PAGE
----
If you upload all your videos to YouTube anyway, you may want to forgo Cycorder in favor of iPhone Video Recorder. There is both a 2G and 3G version of this application. With this app, you can record video, select your video mode (orientation/size), choose your encoder (MPEG-4 or MOV), and share the videos. Videos can either be uploaded directly to YouTube or shared via email.

Record Video and Stream it Live

Another video recording option is to stream live video directly to the internet. Two applications are available for this: Qik and Flixwagon. We’ve covered both of these applications before, including this “how-to” guide to using Qik. My personal preference is Qik, since I was already a member of the service. Qik also offers a higher resolution and frame rate.

A Zoomable Camera

The camera on the iPhone only does one thing: it takes pictures. Even though the iPhone camera is not the best, a few more options would be nice for those of us who are regular cameraphone photographers. An app called Snapture is a much better camera application. The free version adds 12 advanced camera features like gesture zoom, color modes, and multi-shot. A Premium version ($7.99) removes ads and enables an advanced QuickView System which allows you to sort through, delete, and email photos easily. Premium users also get access to the beta features first.

Use A Modem

If you’re used to tethering your smartphone to your computer as a backup or emergency internet connection, the iPhone leaves you without the option because, by default, tethering is not permitted. The iPhoneModem is an application that can help. With this app installed, you can share your iPhone’s internet connection with either your Mac or PC. It can even run in the background while you run other apps. If you make heavy use of this application, you’ll want to also download the helper app that automatically configures your computer and then reconfigures it back when you disconnect.

Add Themes

If you like making things your own, you may be disappointed that the only customizations you can make with your iPhone are changing the background and reorganizing your apps. Out of the box, the iPhone background only displays when your phone is locked – it does not show up behind your applications like desktop wallpaper would. To really customize your iPhone, you need an application like WinterBoard or SummerBoard.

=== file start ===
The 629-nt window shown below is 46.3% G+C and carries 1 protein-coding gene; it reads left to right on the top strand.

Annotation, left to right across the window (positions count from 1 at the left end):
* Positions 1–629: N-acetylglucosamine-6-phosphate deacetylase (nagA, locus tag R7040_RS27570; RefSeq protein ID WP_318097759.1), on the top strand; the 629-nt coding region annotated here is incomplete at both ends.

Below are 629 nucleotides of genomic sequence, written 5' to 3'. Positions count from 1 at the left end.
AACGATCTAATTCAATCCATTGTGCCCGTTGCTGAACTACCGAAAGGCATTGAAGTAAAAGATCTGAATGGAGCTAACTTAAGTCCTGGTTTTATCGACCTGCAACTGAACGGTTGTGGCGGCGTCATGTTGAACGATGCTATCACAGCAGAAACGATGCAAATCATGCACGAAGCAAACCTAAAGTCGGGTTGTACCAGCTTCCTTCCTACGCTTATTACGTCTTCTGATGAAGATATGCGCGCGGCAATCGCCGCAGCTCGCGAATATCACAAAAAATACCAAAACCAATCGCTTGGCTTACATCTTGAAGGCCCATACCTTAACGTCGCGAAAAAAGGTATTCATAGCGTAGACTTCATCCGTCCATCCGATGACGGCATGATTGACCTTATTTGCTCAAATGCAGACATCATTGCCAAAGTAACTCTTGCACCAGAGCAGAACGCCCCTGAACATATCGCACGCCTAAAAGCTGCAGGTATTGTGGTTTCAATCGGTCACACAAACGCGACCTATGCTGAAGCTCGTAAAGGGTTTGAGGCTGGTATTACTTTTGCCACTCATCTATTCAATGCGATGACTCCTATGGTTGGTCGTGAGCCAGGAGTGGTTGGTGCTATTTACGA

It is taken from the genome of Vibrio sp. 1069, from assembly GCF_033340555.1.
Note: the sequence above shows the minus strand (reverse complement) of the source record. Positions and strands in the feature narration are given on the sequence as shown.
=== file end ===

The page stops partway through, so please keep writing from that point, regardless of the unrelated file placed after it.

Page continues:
We’re not sure what’s with the season-inspired names, but WinterBoard is definitely our favorite, as it replaces the apparently abandoned SummerBoard. With this app installed, you can change the entire theme for your iPhone including the homescreen’s background, the icons themselves, and the status bar. There are tons of themes to choose from, from your favorite movie to a stylized bookshelf. (Hack that Phone shows some screenshots as does Apple iPhone School – also check their related links for more).

Customize More

An app called BossPrefs is a replacement for the preferences settings on the iPhone. One of the most useful settings the application provides is a quick way to shut off the iPhone’s 3G service – a real battery drainer. With BossPrefs, it’s only one tap away from the homescreen whereas the iPhone native Settings app has it buried several layers deep. The other key feature of BossPrefs is its ability to hide icons – even the ones that shipped with the phone. Not everyone wants “Stocks” for example, so it’s nice to be able to clear some space for other apps you use instead. BossPrefs lets you configure a lot more, too, but we think those are the two best features it offers.

Enjoy!

We realize this guide is far from a comprehensive listing of apps, but these are just some of our personal favorites for making the iPhone more usable. Feel free to share your favorites with us, too.

Image credit: Jailbroekn iPhone screen, Phil Campbell